Wednesday, September 5, 2012

An interview with J.B. Fitzgerald

J.B. Fitzgerald holds the ball high after recovering a fumble in the 2011 Nebraska game.
School of Kinesiology graduate and three-time Academic All-Big Ten honoree J.B. Fitzgerald came to Michigan as a member of the 2008 recruiting class.  He subsequently appeared in 50 games throughout his four year career as both a reserve linebacker and special teams starter.  Seeing action in all thirteen games his senior year, J.B. finished his Michigan career with 54 tackles, a forced fumble, and a recovered fumble.  Fitzgerald has focused on non-football related endeavors since graduation and was actually out of the country when I contacted him about an interview.  However, he still made time one late August afternoon to answer several Michigan football questions via email, and update us on his immediate plans.

(1.)  Now that you have earned your Michigan degree, what do you plan on doing next?

"Once I return from my Europe trip, I will be moving out to California and beginning my professional career in Los Angeles in the entertainment business."

(2.)  What's your favorite Michigan memory?

"So many great memories, first bowl game was great due to the ones we missed out on my first two years, but this whole last year feels like one amazing memory, especially the way we ended it down in New Orleans."

(3.)  If you had to choose, who was your favorite coach at Michigan, including position coaches?

"So many great coaches I had the privilege of learning from, which I expected going into a program like Michigan. Two coaches really stand out.  First, Greg Robinson - truly a class act and the depth of football knowledge that I was able to gain from him is hard to put a price on. And then of course Coach Hoke. Coach Hoke is pretty much everything that you could ever want in a head coach and more. What a privilege it was for me to be able to play for him my senior year.  I see nothing but great success for him and Michigan moving forward."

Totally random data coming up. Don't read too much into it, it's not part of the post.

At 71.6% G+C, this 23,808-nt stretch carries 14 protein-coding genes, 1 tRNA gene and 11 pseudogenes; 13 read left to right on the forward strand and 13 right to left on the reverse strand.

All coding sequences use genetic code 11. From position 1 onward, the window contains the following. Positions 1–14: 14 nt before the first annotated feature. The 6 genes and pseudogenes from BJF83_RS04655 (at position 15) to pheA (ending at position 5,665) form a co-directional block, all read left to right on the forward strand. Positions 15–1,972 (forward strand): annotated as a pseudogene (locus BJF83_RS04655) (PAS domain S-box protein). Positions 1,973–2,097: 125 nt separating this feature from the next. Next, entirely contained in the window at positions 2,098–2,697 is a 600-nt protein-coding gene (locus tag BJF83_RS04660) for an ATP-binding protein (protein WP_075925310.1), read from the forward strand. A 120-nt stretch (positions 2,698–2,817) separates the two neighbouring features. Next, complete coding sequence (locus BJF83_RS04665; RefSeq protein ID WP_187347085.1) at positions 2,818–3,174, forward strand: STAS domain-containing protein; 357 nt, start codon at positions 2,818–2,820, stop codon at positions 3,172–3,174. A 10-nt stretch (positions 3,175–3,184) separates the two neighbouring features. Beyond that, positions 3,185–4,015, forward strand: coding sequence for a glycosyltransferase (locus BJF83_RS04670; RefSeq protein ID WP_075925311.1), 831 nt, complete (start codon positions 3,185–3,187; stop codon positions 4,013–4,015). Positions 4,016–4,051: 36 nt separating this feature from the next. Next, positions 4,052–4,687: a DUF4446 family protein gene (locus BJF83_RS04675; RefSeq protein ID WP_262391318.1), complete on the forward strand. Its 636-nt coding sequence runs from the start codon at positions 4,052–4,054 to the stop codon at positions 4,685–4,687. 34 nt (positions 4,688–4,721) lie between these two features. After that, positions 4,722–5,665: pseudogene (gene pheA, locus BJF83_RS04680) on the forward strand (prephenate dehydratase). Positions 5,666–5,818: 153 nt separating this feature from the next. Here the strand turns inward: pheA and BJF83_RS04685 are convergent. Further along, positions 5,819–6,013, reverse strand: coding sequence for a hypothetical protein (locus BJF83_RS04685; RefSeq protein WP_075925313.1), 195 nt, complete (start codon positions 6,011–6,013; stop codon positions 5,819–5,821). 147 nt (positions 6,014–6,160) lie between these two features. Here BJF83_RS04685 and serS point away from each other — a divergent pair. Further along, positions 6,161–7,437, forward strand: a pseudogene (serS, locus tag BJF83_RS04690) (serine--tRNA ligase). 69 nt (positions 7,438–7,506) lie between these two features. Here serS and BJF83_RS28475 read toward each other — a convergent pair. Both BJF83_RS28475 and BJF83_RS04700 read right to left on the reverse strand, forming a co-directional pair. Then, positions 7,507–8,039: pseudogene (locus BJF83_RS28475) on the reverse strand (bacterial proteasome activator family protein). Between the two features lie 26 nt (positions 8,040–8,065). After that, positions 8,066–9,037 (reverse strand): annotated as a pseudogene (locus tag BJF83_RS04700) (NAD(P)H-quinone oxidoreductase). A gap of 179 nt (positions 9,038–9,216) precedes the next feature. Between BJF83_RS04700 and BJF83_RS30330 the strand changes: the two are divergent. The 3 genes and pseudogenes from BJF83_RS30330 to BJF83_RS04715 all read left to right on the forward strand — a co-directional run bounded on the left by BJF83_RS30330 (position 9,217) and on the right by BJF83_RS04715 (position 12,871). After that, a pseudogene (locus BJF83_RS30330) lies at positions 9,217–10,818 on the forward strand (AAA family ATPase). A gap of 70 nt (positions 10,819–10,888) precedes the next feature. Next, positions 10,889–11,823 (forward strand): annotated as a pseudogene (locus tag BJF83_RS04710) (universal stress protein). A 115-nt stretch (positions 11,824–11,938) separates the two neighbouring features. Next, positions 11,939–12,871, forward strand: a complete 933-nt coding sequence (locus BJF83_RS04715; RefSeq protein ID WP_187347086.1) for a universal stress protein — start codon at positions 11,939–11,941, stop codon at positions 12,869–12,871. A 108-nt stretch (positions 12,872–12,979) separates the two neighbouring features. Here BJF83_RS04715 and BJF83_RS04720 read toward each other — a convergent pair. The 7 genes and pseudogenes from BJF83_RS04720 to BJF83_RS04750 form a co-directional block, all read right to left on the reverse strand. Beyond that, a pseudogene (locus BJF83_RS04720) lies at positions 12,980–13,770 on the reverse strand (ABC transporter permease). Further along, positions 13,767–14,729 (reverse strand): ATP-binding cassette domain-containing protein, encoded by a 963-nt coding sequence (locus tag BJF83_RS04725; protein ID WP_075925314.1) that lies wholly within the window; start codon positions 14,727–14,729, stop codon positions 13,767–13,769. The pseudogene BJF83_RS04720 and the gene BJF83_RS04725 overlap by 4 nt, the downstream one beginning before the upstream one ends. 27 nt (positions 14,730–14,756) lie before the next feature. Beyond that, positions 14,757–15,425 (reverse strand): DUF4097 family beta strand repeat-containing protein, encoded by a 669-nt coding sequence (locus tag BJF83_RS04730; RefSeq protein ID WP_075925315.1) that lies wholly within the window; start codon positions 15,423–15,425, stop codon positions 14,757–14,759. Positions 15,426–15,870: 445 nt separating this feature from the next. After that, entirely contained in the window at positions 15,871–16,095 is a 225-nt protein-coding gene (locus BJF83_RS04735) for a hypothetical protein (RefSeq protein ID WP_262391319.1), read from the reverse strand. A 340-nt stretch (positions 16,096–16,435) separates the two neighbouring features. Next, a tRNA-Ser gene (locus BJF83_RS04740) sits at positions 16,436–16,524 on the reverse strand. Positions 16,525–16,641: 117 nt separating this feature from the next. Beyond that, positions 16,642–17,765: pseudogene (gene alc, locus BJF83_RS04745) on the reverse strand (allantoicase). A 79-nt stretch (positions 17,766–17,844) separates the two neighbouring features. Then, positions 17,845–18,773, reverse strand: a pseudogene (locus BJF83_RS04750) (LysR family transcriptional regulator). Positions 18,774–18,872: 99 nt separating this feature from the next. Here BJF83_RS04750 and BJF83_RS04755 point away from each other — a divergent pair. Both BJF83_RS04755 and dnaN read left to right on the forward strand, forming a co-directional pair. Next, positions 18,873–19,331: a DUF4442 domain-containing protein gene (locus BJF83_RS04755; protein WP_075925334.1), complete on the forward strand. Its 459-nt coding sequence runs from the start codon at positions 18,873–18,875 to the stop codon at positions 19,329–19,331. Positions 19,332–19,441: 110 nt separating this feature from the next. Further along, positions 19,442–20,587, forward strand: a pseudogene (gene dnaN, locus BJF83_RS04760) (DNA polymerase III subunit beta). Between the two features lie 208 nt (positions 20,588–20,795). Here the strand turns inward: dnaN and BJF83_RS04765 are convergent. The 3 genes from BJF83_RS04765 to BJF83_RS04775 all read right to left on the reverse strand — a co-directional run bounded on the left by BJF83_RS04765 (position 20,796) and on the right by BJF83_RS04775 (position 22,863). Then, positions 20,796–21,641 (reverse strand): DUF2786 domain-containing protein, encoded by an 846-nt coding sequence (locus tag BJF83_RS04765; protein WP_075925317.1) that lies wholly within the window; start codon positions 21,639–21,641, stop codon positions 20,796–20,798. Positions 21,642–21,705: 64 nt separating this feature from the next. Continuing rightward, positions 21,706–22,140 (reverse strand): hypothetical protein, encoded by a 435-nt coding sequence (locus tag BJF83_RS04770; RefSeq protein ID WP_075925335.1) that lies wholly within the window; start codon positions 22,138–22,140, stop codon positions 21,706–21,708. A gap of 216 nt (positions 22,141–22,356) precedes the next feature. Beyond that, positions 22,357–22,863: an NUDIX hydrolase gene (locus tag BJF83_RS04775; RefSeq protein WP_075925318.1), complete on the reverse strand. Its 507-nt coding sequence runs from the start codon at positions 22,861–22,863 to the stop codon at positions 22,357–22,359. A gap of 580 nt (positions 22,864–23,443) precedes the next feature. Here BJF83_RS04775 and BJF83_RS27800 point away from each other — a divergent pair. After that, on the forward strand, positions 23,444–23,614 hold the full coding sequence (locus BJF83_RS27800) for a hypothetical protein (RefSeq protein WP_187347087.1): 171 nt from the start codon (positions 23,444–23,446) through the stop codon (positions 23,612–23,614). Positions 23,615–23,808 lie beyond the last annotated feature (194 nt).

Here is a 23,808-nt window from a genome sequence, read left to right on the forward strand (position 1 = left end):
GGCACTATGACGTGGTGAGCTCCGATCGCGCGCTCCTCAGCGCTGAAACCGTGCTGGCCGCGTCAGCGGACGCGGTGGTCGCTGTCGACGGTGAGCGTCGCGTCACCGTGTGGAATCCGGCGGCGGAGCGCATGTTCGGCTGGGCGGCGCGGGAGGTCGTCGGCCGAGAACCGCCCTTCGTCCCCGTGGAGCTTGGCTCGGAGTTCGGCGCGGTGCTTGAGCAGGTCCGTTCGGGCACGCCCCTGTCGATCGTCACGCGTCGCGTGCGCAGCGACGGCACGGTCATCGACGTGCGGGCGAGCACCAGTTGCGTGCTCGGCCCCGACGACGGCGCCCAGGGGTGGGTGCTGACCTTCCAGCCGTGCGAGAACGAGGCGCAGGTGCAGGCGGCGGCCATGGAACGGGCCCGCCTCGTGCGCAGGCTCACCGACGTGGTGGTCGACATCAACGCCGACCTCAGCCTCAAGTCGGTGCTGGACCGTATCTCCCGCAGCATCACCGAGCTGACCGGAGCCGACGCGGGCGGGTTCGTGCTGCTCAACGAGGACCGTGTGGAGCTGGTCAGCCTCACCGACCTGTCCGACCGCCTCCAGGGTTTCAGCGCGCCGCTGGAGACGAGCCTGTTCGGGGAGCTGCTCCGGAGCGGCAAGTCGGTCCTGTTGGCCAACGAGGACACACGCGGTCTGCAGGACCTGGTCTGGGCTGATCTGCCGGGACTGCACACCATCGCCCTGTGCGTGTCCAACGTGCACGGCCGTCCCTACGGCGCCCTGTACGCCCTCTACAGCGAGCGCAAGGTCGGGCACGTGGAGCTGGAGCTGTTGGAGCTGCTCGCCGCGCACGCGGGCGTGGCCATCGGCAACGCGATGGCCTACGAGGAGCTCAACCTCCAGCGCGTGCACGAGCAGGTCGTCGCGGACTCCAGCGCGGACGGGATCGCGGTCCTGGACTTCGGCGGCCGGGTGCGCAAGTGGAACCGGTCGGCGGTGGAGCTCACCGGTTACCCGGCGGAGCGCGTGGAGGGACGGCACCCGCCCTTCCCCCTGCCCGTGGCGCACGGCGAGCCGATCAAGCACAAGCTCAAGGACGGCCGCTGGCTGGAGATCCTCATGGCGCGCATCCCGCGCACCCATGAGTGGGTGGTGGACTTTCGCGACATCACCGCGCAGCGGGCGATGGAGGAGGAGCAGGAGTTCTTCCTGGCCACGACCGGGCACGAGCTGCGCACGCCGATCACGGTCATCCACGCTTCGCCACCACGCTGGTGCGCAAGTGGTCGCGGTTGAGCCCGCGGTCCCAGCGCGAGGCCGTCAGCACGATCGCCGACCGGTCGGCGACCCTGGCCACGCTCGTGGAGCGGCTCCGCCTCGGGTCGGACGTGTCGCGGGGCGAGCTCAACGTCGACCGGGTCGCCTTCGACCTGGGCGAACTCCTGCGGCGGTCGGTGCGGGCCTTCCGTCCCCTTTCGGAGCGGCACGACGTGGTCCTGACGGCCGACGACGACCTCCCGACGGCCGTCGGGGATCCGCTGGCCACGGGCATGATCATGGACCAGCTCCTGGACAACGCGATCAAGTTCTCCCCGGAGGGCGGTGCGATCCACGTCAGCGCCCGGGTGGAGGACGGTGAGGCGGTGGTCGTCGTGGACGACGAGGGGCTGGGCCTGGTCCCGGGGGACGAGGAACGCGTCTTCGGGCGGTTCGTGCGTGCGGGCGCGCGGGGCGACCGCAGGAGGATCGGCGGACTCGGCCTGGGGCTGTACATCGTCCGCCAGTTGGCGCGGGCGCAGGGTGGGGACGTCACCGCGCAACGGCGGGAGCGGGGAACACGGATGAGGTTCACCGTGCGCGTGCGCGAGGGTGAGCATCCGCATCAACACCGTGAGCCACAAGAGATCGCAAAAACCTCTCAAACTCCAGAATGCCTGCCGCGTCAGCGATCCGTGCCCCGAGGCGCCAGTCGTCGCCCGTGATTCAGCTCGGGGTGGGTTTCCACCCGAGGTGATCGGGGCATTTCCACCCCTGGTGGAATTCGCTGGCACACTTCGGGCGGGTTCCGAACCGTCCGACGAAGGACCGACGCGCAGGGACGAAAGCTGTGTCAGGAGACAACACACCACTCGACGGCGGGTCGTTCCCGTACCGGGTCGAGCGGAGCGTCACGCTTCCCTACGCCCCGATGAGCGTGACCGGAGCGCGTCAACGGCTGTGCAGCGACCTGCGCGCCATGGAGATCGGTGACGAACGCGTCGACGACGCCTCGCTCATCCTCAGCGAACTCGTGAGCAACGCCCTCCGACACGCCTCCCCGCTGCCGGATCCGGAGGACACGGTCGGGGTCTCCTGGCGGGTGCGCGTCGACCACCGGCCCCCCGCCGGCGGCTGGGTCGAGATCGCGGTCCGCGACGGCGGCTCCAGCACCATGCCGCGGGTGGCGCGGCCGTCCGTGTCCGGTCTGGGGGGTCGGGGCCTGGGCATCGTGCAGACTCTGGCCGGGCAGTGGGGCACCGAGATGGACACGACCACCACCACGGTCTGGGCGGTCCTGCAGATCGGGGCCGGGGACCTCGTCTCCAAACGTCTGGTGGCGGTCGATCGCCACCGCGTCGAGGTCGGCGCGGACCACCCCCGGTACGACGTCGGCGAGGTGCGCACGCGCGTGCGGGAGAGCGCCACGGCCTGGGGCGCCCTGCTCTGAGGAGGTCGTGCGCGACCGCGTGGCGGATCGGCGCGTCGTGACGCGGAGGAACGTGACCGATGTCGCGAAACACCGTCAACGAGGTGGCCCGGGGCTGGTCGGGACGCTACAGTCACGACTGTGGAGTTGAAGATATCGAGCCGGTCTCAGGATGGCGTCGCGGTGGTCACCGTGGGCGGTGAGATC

(4.)  Who was the best player you played with at Michigan?

"Best player is a really hard one because there was so much talent. Obviously, Denard is an incredible talent and someone I was very glad to not have to play against when it counted. However, overall I would probably go with Brandon Graham. The things that BG could do from the end position, especially the speed and quickness from a guy his size truly just left me in awe so many times."

(5.)  Who was the smartest player you played with at Michigan?

"I'd probably say the smartest player I played with would have to be Jordan Kovacs. Obviously everyone knows his story and what not but when you get past the walk-on story, the way he plays he game is just brilliant. I almost feel like the game just moves slower for him because he just always seemed to not just be in the right place at the right time but making the right move at the right time as well. And his production clearly backs that up as well."

(6.)  Who do you think will be Michigan's breakout player in 2012?

"A player that I think will 'breakout' for me is tough to say because I just see a few guys that already started to make a name for themselves just really elevate their game this year and start to become big, big time guys. Those guys are Blake countess, Jake Ryan, and Frank Clark. All three will be some of the best at their positions in the country by the time they're done.  But if I had one big breakout for this year I'd go with Brennen Beyer - gonna be a machine, I believe."